William Arthur Ward once wrote: The superior teacher demonstrates. The great teacher inspires. Although he taught professionally for only a short time (resigning from teaching in 1887, at age 26), Pandit Madan Mohan Malaviya, through his thirst for knowledge, his desire to share it, and his commitment to advancing his community, demonstrated the core values of an ideal teacher. 

Malaviya’s thirst for the cultural traditions of his native India manifested early in life, when his sitar-accompanied recitations from the Bhagavad Gita, Meera, and Surdas earned him a reputation in Allahabad for a fine memory and singing voice (Battacherje, 2009). When he reached university, he enhanced his cultural acquisitions with English as well as Indian verse and drama, appearing in The Merchant of Venice and the Shakuntalam.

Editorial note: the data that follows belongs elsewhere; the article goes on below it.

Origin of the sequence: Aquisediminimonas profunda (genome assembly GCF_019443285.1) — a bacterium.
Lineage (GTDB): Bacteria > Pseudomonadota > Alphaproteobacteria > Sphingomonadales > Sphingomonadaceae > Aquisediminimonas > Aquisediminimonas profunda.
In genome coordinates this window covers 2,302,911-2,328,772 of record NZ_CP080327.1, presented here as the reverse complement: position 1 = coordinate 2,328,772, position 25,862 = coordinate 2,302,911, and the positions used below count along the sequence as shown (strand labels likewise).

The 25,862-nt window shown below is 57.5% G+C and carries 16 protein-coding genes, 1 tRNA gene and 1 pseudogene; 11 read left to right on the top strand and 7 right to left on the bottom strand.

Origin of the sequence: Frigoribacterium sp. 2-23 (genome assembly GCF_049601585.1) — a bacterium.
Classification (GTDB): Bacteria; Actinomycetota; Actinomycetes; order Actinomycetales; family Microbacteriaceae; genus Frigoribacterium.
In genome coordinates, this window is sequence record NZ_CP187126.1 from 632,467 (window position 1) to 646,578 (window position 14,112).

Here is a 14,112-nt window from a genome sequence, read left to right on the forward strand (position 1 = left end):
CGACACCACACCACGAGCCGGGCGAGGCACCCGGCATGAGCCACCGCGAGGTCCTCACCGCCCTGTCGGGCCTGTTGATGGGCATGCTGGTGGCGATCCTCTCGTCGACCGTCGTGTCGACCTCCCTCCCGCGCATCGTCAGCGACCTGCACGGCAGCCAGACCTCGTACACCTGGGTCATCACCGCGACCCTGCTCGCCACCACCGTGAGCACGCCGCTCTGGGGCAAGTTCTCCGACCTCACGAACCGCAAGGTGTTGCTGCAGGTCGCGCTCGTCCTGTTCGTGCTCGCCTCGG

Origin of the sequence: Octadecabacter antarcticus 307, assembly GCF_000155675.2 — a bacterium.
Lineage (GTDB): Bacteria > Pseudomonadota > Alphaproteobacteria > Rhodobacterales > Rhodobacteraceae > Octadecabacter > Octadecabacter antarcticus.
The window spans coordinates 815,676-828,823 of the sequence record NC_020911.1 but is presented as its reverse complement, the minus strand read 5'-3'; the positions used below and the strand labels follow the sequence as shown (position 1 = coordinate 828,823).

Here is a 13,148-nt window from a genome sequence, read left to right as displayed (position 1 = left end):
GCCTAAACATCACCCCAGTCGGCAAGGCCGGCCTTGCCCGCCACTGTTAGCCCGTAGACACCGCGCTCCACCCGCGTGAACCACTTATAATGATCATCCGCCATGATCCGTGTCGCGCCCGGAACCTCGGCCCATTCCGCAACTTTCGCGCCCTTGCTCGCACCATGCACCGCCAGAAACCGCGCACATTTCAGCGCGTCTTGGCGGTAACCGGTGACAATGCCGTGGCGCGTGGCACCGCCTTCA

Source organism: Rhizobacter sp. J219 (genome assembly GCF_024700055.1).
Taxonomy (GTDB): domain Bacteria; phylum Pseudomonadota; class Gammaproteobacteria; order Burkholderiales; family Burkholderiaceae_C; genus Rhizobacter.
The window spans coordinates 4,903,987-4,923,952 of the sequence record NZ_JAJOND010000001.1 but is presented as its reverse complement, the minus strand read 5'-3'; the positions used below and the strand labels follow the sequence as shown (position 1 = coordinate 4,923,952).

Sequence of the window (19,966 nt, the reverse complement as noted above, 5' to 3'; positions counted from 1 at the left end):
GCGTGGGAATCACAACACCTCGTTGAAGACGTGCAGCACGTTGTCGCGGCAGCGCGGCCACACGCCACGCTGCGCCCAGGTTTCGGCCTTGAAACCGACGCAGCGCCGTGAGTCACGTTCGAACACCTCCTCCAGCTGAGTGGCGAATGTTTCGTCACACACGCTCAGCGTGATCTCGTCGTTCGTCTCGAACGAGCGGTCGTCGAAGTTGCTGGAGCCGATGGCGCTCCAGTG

More than possessing education, a teacher intent on sharing it is a diamond in the rough. Malaviya was one such jewel. Though famous as the founder of Banara Hindu University, Malaviya also transmitted culture grew in his career as a journalist, reporting on the complicated cultural and political realities of his day in clear and simple Hindi or English (he was fluent in both) for dozens of periodicals. 

If the great teacher inspires, we must ask who and how? In anwswer Malaviya’s political carrer rings across the ages. From his manifesto urging Indians to “Buy Indian”—a campaign that brought Britain to its knees—to his dedication to widespread Indian scientific literacy, the education of girls, and equality in the academy—BHU, he said, would “promote a proud liberation of mind and a religious spirit which will promote brotherly feeling between man and man.” (Khan, 1999)—Malaviya, more than demonstrating the values of an ideal teacher, went one step further and inspired a nation.